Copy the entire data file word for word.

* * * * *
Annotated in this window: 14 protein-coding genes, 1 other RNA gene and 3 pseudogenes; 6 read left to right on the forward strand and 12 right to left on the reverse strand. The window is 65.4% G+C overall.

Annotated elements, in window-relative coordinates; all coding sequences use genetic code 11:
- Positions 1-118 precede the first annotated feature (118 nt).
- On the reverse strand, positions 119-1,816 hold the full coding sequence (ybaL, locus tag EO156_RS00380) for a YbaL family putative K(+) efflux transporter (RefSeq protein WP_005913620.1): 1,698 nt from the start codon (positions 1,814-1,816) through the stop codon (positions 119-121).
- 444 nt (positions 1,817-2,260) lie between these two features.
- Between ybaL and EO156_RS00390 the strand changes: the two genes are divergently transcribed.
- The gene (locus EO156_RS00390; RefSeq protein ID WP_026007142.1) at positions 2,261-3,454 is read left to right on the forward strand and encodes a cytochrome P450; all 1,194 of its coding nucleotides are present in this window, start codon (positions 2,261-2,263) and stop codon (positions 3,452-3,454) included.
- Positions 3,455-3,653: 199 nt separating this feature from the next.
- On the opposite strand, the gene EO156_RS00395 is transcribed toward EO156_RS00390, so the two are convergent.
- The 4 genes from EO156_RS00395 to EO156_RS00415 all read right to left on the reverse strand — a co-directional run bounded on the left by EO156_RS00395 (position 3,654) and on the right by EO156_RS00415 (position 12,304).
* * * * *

Annotated in this window: 14 protein-coding genes, 1 other RNA gene and 3 pseudogenes; 6 read left to right on the forward strand and 12 right to left on the reverse strand. The window is 65.4% G+C overall.

Annotated elements, in window-relative coordinates; all coding sequences use genetic code 11:
- Positions 1-118 precede the first annotated feature (118 nt).
- On the reverse strand, positions 119-1,816 hold the full coding sequence (ybaL, locus tag EO156_RS00380) for a YbaL family putative K(+) efflux transporter (RefSeq protein WP_005913620.1): 1,698 nt from the start codon (positions 1,814-1,816) through the stop codon (positions 119-121).
- 444 nt (positions 1,817-2,260) lie between these two features.
- Between ybaL and EO156_RS00390 the strand changes: the two genes are divergently transcribed.
- The gene (locus EO156_RS00390; RefSeq protein ID WP_026007142.1) at positions 2,261-3,454 is read left to right on the forward strand and encodes a cytochrome P450; all 1,194 of its coding nucleotides are present in this window, start codon (positions 2,261-2,263) and stop codon (positions 3,452-3,454) included.
- Positions 3,455-3,653: 199 nt separating this feature from the next.
- On the opposite strand, the gene EO156_RS00395 is transcribed toward EO156_RS00390, so the two are convergent.
- The 4 genes from EO156_RS00395 to EO156_RS00415 all read right to left on the reverse strand — a co-directional run bounded on the left by EO156_RS00395 (position 3,654) and on the right by EO156_RS00415 (position 12,304).